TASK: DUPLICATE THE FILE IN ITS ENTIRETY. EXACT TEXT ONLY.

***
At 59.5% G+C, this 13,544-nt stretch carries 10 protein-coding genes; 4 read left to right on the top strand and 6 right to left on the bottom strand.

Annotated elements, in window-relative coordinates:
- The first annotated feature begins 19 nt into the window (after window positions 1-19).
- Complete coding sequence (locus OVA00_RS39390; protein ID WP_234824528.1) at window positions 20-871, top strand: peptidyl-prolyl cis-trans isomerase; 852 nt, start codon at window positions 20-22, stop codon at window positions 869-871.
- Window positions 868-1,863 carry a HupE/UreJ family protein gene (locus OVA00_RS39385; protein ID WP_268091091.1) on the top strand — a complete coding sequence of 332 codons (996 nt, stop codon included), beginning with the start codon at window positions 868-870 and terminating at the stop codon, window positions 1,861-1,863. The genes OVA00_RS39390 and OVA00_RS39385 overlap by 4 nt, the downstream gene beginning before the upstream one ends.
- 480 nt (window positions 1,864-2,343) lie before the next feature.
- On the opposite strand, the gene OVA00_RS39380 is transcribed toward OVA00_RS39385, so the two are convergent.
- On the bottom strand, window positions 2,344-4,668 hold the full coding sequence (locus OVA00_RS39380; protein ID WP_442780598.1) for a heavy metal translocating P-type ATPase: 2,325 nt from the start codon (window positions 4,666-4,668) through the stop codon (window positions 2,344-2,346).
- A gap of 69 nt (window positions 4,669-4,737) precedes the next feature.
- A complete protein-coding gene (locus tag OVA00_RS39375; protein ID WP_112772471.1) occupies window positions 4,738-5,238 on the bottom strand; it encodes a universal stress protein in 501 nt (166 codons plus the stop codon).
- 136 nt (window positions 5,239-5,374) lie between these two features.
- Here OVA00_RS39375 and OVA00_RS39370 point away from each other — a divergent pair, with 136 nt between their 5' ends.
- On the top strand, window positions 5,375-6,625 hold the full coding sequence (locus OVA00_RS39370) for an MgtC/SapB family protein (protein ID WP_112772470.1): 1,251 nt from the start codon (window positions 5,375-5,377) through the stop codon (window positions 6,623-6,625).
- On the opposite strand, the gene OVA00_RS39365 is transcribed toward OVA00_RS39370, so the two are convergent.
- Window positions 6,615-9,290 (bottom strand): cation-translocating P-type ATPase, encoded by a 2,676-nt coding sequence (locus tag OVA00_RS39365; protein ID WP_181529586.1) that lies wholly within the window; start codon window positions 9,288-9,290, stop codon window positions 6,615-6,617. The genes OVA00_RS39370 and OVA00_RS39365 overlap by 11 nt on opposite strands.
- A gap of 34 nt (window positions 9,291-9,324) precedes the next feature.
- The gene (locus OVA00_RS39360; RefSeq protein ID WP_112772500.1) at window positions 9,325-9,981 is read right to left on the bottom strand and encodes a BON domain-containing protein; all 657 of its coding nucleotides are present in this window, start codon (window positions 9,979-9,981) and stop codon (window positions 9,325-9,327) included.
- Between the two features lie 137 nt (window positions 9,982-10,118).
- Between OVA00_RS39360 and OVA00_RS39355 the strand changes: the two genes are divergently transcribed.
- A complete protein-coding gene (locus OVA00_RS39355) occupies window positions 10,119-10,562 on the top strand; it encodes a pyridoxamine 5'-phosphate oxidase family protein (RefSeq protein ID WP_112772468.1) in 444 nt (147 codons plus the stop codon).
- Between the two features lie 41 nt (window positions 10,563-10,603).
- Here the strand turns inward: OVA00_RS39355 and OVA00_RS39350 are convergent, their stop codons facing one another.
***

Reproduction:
At 59.5% G+C, this 13,544-nt stretch carries 10 protein-coding genes; 4 read left to right on the top strand and 6 right to left on the bottom strand.

Annotated elements, in window-relative coordinates:
- The first annotated feature begins 19 nt into the window (after window positions 1-19).
- Complete coding sequence (locus OVA00_RS39390; protein ID WP_234824528.1) at window positions 20-871, top strand: peptidyl-prolyl cis-trans isomerase; 852 nt, start codon at window positions 20-22, stop codon at window positions 869-871.
- Window positions 868-1,863 carry a HupE/UreJ family protein gene (locus OVA00_RS39385; protein ID WP_268091091.1) on the top strand — a complete coding sequence of 332 codons (996 nt, stop codon included), beginning with the start codon at window positions 868-870 and terminating at the stop codon, window positions 1,861-1,863. The genes OVA00_RS39390 and OVA00_RS39385 overlap by 4 nt, the downstream gene beginning before the upstream one ends.
- 480 nt (window positions 1,864-2,343) lie before the next feature.
- On the opposite strand, the gene OVA00_RS39380 is transcribed toward OVA00_RS39385, so the two are convergent.
- On the bottom strand, window positions 2,344-4,668 hold the full coding sequence (locus OVA00_RS39380; protein ID WP_442780598.1) for a heavy metal translocating P-type ATPase: 2,325 nt from the start codon (window positions 4,666-4,668) through the stop codon (window positions 2,344-2,346).
- A gap of 69 nt (window positions 4,669-4,737) precedes the next feature.
- A complete protein-coding gene (locus tag OVA00_RS39375; protein ID WP_112772471.1) occupies window positions 4,738-5,238 on the bottom strand; it encodes a universal stress protein in 501 nt (166 codons plus the stop codon).
- 136 nt (window positions 5,239-5,374) lie between these two features.
- Here OVA00_RS39375 and OVA00_RS39370 point away from each other — a divergent pair, with 136 nt between their 5' ends.
- On the top strand, window positions 5,375-6,625 hold the full coding sequence (locus OVA00_RS39370) for an MgtC/SapB family protein (protein ID WP_112772470.1): 1,251 nt from the start codon (window positions 5,375-5,377) through the stop codon (window positions 6,623-6,625).
- On the opposite strand, the gene OVA00_RS39365 is transcribed toward OVA00_RS39370, so the two are convergent.
- Window positions 6,615-9,290 (bottom strand): cation-translocating P-type ATPase, encoded by a 2,676-nt coding sequence (locus tag OVA00_RS39365; protein ID WP_181529586.1) that lies wholly within the window; start codon window positions 9,288-9,290, stop codon window positions 6,615-6,617. The genes OVA00_RS39370 and OVA00_RS39365 overlap by 11 nt on opposite strands.
- A gap of 34 nt (window positions 9,291-9,324) precedes the next feature.
- The gene (locus OVA00_RS39360; RefSeq protein ID WP_112772500.1) at window positions 9,325-9,981 is read right to left on the bottom strand and encodes a BON domain-containing protein; all 657 of its coding nucleotides are present in this window, start codon (window positions 9,979-9,981) and stop codon (window positions 9,325-9,327) included.
- Between the two features lie 137 nt (window positions 9,982-10,118).
- Between OVA00_RS39360 and OVA00_RS39355 the strand changes: the two genes are divergently transcribed.
- A complete protein-coding gene (locus OVA00_RS39355) occupies window positions 10,119-10,562 on the top strand; it encodes a pyridoxamine 5'-phosphate oxidase family protein (RefSeq protein ID WP_112772468.1) in 444 nt (147 codons plus the stop codon).
- Between the two features lie 41 nt (window positions 10,563-10,603).
- Here the strand turns inward: OVA00_RS39355 and OVA00_RS39350 are convergent, their stop codons facing one another.